By Ryan S.
Ahh.. That feeling that comes from writing another article. You have to experience to believe it. Anyways, this tutorial is for the beginner to intermediate developer who wants to write to a text file. This purpose can be anywhere from storing text in a nice global format, to writing batch files to execute on the server. Now, belive it or not, I will NOT be linking this to a real world example. Why? Because the only one's I can think of involve ideas I plan to market. ;-) So now we are left with this.
Now, I will show you the basic commands for reading and writing, with a little bit of code snippits to keep everyone happy. It is very very simple. First, writing:
set FSO = Server.CreateObject("scripting.FileSystemObject")
This line creates an object that is used for File Access
set myFile = fso.CreateTextFile("C:\test.txt", true)
This creates a blank text file object for us to use.The CreateTextFile object creates a text file, based on what we specified. The first option specifies the location of the text file, while the second one states whether or not to create the file if one doesn't exist. Very simple methods.
Next, we do something simple
myFile.WriteLine("my text here")
myFile.WriteLine("more text here")
.WriteLine writes the text to the text file. What a novel idea! =D
This closes the file, and makes it accessible to all (for the good old days of File Sharing). It also frees up memory.
Now for Reading:
First, we create an object, but not after defining some constants
Const ForReading = 1, ForWriting = 2, ForAppending = 8
This just allows us the different methods of working with text, when we have an open text file.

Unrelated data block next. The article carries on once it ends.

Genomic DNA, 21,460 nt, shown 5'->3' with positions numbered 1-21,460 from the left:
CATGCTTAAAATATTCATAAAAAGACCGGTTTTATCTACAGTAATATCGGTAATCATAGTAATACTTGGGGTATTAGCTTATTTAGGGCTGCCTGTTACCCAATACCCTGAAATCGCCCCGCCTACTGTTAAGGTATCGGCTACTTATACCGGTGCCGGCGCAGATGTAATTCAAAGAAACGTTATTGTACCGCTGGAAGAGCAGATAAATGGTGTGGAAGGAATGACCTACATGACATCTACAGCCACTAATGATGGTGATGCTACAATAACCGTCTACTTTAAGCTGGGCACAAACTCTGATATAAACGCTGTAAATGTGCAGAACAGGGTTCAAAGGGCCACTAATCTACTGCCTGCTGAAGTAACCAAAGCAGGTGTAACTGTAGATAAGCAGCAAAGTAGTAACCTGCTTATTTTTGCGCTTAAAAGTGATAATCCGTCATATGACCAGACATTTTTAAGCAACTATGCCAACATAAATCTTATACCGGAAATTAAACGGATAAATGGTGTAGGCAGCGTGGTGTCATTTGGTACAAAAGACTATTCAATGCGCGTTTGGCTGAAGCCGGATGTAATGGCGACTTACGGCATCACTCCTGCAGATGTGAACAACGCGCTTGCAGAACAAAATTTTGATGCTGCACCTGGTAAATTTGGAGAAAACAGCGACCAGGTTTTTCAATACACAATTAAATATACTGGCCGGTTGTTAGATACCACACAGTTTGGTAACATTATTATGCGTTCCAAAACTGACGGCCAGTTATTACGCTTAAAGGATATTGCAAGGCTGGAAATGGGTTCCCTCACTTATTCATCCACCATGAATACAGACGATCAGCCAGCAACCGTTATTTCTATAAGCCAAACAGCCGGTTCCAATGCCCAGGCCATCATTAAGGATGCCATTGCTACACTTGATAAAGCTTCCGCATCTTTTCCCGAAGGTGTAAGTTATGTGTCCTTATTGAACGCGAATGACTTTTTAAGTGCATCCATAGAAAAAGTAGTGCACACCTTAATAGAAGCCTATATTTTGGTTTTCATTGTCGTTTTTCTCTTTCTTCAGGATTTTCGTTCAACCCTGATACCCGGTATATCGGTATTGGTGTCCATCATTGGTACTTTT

set fso = server.CreateObject("Scripting.FileSystemObject")
Here we create our object again.
set f = fso.GetFile("C:\test1.txt")
Here we state that we will be manipulating the file C:\test1.txt . Moderately simple. Now we need to open it as a stream. Get ready, here comes the hard stuff ;-)
set ts = f.OpenAsTextStream(ForReading, -2)
This creates a text stream with our file. It is like a continous flow of information. Now we jsut read a line
TextStreamTest = ts.ReadLine
This code reads a line of information, and puts it into TextStreamTest. Pretty simple, isnt it?! I hope so. Anyway, I've discussed the code, and I shall let you go.
One last note. Let's say you wanted to read all the contents out a text file. Then you would do this
Do While not ts.AtEndOfStream
myText = myText & ts.ReadLine & vbCrLf
This tells it do a loop while there is still text, then read a line and add a line break. Very easy ;-)
God Bless from Ryan S
This article was written by
Ryan has been a computer programmer
in the loosest sense since the age of 8. He has been working with ASP
since the age of 13, when it first came out (that he knows of), and is
somewhat advanced at it.